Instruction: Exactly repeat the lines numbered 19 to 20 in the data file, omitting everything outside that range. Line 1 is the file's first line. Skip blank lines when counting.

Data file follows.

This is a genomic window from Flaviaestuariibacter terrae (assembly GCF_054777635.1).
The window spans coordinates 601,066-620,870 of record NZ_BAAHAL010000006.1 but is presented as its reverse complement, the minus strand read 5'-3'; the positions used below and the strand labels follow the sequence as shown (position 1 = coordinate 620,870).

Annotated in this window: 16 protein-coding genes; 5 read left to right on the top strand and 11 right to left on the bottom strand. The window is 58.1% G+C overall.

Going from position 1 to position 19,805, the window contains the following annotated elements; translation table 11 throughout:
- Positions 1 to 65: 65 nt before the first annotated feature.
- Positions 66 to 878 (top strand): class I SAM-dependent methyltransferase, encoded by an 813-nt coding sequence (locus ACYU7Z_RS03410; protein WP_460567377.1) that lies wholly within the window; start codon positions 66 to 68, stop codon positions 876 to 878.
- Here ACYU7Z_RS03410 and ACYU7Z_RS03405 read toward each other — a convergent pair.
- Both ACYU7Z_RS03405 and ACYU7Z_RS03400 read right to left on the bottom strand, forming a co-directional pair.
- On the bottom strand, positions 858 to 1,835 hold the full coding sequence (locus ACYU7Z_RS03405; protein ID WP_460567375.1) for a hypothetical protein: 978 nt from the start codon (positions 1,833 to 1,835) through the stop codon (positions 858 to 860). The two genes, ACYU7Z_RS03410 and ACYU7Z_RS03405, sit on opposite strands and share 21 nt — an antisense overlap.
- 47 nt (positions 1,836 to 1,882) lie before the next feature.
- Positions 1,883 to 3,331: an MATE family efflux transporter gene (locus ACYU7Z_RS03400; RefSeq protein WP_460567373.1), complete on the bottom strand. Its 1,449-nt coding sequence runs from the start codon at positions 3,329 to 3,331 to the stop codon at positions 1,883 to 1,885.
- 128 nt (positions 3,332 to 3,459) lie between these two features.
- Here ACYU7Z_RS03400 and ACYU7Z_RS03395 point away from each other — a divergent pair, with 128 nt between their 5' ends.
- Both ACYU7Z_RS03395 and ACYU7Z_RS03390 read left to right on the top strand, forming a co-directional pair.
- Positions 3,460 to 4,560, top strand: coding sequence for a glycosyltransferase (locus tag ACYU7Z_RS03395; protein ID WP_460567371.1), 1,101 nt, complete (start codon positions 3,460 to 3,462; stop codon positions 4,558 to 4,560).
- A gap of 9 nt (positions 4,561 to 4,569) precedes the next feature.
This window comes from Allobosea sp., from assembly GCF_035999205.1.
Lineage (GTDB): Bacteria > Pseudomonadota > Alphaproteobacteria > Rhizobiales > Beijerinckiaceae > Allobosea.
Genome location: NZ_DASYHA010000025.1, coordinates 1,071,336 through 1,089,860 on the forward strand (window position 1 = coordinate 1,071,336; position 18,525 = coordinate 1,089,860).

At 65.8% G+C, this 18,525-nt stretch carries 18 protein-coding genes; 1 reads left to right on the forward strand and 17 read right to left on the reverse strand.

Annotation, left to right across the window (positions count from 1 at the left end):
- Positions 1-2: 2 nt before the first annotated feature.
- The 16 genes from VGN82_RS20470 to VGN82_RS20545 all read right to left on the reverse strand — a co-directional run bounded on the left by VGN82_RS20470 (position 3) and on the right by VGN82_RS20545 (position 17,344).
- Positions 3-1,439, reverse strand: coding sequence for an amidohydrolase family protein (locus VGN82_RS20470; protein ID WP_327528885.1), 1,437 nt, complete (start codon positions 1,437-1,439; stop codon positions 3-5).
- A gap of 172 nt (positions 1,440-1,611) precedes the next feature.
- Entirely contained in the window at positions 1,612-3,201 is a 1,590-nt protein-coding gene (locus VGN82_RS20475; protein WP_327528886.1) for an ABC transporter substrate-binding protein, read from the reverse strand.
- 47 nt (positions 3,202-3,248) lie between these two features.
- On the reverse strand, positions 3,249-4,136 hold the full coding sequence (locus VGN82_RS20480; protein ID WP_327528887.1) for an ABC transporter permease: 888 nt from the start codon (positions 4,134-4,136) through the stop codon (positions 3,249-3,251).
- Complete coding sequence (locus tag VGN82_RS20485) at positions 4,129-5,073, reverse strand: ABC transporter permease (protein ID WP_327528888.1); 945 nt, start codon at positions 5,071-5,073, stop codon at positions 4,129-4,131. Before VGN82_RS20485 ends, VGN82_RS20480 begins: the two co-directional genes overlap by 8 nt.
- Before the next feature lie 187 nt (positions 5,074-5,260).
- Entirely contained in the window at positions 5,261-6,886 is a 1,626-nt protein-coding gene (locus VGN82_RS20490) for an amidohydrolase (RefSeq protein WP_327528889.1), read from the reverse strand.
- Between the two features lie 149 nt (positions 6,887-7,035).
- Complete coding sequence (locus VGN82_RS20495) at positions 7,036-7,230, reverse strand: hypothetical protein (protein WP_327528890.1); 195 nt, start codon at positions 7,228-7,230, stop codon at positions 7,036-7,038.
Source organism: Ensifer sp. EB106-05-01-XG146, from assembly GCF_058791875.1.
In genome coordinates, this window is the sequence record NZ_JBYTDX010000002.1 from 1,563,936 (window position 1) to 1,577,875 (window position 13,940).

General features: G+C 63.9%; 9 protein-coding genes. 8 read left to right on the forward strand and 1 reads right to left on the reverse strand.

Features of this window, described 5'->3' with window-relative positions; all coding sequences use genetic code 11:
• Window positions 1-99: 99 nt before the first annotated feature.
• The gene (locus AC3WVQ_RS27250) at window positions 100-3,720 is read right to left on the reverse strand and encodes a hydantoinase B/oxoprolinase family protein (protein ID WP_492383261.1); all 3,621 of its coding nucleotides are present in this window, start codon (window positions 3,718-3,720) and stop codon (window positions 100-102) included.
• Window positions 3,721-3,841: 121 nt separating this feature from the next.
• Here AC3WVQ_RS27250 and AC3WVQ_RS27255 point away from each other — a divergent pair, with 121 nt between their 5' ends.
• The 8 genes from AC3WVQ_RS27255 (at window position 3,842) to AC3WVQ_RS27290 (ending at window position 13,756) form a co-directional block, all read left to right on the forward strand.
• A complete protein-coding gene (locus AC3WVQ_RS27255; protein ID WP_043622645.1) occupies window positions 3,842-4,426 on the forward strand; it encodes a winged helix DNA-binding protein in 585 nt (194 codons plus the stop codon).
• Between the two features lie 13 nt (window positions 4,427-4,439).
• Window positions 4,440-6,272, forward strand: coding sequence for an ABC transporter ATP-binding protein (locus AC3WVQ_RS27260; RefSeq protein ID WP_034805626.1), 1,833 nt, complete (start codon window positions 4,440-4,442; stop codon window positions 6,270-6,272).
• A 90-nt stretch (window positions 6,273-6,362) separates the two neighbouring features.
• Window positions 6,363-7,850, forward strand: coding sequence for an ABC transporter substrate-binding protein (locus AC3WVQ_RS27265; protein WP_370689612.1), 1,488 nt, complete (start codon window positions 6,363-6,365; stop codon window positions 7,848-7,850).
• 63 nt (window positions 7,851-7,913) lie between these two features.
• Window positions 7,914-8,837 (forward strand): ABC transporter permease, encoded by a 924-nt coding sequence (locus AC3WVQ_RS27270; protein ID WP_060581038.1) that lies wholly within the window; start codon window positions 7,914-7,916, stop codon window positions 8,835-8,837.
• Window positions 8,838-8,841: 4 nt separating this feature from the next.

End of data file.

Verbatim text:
Genome location: NZ_DASYHA010000025.1, coordinates 1,071,336 through 1,089,860 on the forward strand (window position 1 = coordinate 1,071,336; position 18,525 = coordinate 1,089,860).

At 65.8% G+C, this 18,525-nt stretch carries 18 protein-coding genes; 1 reads left to right on the forward strand and 17 read right to left on the reverse strand.